Bottom Line: Opioid medications were not better at improving pain that interfered with activities such as walking, work and sleep over 12 months for patients with chronic back pain or hip or knee osteoarthritis pain compared to nonopioid medications.
Why The Research Is Interesting: There is limited evidence regarding long-term outcomes for treatment of chronic pain with opioids compared with nonopioid medications.
Who and When: 240 patients from Veterans Affairs clinics with moderate to severe chronic back pain or hip or knee osteoarthritis pain; patients entered the study from 2013 to 2015 and follow-up ended in 2016
What (Study Measures): Patients were treated with opioid or nonopioid medications (interventions); pain-related function (how much pain interfered with activities such as walking, work and sleep) over 12 months; pain intensity and medication-related symptoms (outcomes)
How (Study Design): This was a randomized clinical trial (RCT). RCTs allow for the strongest inferences to be made about the true effect of an intervention. However, not all RCT results can be replicated in real-world settings because patient characteristics or other variables may differ from those that were studied in the RCT.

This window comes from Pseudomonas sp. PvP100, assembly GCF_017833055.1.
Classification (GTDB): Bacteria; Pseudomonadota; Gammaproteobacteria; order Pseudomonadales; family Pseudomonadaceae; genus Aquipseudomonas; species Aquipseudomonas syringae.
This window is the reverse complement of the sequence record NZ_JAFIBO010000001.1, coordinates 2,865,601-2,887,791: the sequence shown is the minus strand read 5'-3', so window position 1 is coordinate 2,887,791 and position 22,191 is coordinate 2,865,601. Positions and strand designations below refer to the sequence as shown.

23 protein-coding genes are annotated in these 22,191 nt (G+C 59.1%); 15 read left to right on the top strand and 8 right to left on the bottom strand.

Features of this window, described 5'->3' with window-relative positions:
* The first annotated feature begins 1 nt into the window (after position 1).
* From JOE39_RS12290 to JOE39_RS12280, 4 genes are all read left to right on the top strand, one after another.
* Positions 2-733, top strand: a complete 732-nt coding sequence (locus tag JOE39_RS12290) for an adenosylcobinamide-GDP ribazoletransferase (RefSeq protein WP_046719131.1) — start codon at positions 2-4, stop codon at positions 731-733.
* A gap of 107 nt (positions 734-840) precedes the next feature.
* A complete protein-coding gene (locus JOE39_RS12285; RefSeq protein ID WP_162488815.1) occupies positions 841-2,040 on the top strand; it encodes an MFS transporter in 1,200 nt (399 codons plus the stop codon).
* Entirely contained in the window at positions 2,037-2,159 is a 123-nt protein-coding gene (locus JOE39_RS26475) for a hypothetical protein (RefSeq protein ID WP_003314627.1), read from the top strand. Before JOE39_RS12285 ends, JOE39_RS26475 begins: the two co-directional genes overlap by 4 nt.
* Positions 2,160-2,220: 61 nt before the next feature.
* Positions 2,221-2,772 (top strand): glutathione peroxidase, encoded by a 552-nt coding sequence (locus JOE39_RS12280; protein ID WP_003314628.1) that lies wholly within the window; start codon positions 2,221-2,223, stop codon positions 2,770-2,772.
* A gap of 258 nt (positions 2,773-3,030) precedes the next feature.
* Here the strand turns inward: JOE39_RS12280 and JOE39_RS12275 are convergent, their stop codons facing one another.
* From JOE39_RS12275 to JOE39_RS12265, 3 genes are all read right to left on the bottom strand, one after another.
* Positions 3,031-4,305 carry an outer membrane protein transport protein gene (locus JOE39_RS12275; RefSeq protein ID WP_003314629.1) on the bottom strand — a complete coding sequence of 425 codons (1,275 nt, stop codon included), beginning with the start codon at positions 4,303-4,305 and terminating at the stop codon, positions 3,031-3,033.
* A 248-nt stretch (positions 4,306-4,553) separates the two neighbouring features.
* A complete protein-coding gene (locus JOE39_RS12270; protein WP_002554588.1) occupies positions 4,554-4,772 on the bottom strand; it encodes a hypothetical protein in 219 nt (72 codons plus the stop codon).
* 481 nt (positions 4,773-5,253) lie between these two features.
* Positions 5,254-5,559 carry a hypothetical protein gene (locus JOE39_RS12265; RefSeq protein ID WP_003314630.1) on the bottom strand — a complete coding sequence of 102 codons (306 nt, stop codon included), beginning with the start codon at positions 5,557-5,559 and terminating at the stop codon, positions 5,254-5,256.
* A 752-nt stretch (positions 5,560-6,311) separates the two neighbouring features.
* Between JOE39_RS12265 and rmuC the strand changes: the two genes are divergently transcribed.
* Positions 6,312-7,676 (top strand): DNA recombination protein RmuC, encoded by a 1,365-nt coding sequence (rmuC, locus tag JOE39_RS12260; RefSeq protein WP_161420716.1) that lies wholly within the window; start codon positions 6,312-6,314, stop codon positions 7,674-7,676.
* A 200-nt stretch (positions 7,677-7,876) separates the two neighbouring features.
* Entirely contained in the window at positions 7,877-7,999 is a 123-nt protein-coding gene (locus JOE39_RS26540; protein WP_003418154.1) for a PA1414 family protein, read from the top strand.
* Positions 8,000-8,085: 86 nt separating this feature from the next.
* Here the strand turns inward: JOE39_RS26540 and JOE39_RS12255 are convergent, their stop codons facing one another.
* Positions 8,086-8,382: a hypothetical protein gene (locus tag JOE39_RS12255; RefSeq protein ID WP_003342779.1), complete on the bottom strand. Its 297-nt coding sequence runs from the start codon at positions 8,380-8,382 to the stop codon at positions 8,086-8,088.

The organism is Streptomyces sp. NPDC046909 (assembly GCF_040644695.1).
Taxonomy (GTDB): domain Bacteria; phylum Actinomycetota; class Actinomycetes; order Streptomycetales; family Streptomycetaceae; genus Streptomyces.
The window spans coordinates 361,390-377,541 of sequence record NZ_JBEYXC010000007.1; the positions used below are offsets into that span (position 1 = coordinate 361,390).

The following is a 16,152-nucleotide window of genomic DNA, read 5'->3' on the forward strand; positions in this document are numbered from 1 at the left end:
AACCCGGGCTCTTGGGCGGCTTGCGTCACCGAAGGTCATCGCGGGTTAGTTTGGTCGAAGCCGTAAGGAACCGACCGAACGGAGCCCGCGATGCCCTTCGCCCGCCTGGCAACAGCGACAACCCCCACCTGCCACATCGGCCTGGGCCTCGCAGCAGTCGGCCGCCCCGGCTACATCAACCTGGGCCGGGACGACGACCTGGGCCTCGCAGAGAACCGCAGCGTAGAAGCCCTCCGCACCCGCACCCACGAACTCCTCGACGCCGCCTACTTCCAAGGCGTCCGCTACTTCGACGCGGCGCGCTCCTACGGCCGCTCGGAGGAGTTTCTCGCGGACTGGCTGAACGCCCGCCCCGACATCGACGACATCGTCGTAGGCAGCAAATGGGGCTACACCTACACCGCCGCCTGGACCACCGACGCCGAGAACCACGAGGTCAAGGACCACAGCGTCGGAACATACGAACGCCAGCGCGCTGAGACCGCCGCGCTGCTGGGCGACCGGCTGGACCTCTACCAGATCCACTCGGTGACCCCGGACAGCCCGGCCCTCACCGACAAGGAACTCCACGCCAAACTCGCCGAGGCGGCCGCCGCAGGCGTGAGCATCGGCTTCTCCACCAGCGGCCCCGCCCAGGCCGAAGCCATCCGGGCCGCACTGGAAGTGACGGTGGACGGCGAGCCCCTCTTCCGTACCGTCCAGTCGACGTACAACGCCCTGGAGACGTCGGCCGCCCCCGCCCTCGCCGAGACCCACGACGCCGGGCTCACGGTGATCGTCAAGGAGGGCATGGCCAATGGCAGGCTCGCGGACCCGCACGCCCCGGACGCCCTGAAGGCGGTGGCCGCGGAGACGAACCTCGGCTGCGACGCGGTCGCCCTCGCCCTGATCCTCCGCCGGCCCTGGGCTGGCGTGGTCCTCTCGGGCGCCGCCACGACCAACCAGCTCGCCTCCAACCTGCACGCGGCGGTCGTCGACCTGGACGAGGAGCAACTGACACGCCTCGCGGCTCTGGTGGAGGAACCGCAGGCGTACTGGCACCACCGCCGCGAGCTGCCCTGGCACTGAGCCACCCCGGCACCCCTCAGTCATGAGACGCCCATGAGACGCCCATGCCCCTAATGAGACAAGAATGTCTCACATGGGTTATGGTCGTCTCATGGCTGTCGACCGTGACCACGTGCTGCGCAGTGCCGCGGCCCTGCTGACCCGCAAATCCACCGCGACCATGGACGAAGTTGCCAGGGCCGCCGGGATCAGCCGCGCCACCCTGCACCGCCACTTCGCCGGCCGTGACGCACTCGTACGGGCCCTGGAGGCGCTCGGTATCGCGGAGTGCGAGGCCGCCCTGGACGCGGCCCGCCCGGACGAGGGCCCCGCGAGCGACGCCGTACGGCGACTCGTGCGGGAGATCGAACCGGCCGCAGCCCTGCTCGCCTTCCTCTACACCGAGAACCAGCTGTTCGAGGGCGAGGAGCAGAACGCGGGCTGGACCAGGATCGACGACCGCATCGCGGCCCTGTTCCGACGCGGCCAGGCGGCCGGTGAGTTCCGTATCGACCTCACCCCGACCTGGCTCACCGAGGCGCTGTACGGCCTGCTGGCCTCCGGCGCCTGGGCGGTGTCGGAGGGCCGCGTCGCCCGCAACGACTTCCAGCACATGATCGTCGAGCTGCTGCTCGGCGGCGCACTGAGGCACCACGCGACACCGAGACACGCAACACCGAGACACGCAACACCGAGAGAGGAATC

Authors: Erin E. Krebs, M.D., M.P.H., Minneapolis Veterans Affairs Health Care System, Minneapolis, and coauthors
In other outcomes, pain intensity was less intense in the nonopioid group and adverse medication-related symptoms were more common in the opioid group.
Study Limitation: Because this study was conducted in Veterans Affairs clinics, patient characteristics differ from those of the general population.
Study Conclusions: The results don't support the initiation of opioid therapy for moderate to severe chronic back pain or hip or knee osteoarthritis pain.
For more details and to read the full study, please visit the For The Media website.
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